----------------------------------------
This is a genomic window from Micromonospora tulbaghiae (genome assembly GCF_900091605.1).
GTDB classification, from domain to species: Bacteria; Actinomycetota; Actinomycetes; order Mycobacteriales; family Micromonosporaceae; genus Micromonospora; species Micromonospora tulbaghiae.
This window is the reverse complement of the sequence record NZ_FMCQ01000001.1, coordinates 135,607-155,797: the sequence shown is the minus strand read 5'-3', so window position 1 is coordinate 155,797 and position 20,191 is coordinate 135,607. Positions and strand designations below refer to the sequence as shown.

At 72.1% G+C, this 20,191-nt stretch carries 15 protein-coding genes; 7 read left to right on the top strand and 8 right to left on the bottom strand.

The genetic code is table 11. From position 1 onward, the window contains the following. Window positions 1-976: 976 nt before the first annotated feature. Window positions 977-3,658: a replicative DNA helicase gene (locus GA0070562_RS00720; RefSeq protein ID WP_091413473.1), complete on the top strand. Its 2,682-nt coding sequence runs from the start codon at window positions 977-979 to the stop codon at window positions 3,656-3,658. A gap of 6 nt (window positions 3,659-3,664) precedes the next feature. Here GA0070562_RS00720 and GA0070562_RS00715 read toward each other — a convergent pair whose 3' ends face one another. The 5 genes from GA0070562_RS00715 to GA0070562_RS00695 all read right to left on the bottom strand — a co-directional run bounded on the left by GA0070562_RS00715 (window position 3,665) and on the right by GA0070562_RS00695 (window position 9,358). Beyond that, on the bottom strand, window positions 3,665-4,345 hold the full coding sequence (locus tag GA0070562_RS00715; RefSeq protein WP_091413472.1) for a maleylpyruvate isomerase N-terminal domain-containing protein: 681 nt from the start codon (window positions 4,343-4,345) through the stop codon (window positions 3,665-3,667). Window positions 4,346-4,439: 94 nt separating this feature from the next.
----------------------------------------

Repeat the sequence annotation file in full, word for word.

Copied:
This is a genomic window from Micromonospora tulbaghiae (genome assembly GCF_900091605.1).
GTDB classification, from domain to species: Bacteria; Actinomycetota; Actinomycetes; order Mycobacteriales; family Micromonosporaceae; genus Micromonospora; species Micromonospora tulbaghiae.
This window is the reverse complement of the sequence record NZ_FMCQ01000001.1, coordinates 135,607-155,797: the sequence shown is the minus strand read 5'-3', so window position 1 is coordinate 155,797 and position 20,191 is coordinate 135,607. Positions and strand designations below refer to the sequence as shown.

At 72.1% G+C, this 20,191-nt stretch carries 15 protein-coding genes; 7 read left to right on the top strand and 8 right to left on the bottom strand.

The genetic code is table 11. From position 1 onward, the window contains the following. Window positions 1-976: 976 nt before the first annotated feature. Window positions 977-3,658: a replicative DNA helicase gene (locus GA0070562_RS00720; RefSeq protein ID WP_091413473.1), complete on the top strand. Its 2,682-nt coding sequence runs from the start codon at window positions 977-979 to the stop codon at window positions 3,656-3,658. A gap of 6 nt (window positions 3,659-3,664) precedes the next feature. Here GA0070562_RS00720 and GA0070562_RS00715 read toward each other — a convergent pair whose 3' ends face one another. The 5 genes from GA0070562_RS00715 to GA0070562_RS00695 all read right to left on the bottom strand — a co-directional run bounded on the left by GA0070562_RS00715 (window position 3,665) and on the right by GA0070562_RS00695 (window position 9,358). Beyond that, on the bottom strand, window positions 3,665-4,345 hold the full coding sequence (locus tag GA0070562_RS00715; RefSeq protein WP_091413472.1) for a maleylpyruvate isomerase N-terminal domain-containing protein: 681 nt from the start codon (window positions 4,343-4,345) through the stop codon (window positions 3,665-3,667). Window positions 4,346-4,439: 94 nt separating this feature from the next.